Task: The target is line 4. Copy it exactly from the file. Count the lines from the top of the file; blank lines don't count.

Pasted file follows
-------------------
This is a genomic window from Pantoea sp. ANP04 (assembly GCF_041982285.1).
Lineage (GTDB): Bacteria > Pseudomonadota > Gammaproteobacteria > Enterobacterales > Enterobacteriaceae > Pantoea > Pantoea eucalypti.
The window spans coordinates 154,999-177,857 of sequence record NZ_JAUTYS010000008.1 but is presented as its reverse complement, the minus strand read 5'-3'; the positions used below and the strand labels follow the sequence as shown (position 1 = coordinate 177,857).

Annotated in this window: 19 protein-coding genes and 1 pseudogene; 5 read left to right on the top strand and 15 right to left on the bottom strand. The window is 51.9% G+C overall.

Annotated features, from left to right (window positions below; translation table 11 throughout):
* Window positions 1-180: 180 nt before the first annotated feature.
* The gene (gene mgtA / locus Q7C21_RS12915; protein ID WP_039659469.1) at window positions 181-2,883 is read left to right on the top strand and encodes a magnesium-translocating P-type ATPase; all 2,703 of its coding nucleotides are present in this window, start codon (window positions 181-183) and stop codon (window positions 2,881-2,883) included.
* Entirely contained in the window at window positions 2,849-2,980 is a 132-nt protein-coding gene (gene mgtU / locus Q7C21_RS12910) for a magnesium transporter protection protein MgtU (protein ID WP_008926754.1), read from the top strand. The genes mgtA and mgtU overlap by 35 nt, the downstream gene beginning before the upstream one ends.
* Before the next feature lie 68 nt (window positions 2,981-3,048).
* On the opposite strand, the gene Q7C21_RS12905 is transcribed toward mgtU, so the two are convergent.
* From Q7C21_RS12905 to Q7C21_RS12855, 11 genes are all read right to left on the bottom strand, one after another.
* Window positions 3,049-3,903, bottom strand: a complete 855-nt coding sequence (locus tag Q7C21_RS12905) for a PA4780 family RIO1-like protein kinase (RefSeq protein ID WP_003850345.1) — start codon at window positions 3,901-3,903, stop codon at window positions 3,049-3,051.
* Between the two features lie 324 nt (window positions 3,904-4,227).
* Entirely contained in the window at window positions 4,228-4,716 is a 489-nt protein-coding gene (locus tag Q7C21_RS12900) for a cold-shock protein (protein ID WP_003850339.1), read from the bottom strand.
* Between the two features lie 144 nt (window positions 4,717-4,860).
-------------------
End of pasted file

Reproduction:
Annotated in this window: 19 protein-coding genes and 1 pseudogene; 5 read left to right on the top strand and 15 right to left on the bottom strand. The window is 51.9% G+C overall.